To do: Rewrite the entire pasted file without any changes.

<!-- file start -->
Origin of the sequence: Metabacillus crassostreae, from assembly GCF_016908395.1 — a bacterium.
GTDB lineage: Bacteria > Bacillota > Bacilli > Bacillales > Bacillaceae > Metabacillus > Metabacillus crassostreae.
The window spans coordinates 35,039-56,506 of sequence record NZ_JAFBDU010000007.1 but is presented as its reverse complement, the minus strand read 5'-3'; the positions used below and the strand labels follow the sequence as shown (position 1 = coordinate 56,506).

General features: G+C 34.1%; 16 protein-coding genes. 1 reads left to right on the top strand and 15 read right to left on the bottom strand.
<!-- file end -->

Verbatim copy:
Origin of the sequence: Metabacillus crassostreae, from assembly GCF_016908395.1 — a bacterium.
GTDB lineage: Bacteria > Bacillota > Bacilli > Bacillales > Bacillaceae > Metabacillus > Metabacillus crassostreae.
The window spans coordinates 35,039-56,506 of sequence record NZ_JAFBDU010000007.1 but is presented as its reverse complement, the minus strand read 5'-3'; the positions used below and the strand labels follow the sequence as shown (position 1 = coordinate 56,506).

General features: G+C 34.1%; 16 protein-coding genes. 1 reads left to right on the top strand and 15 read right to left on the bottom strand.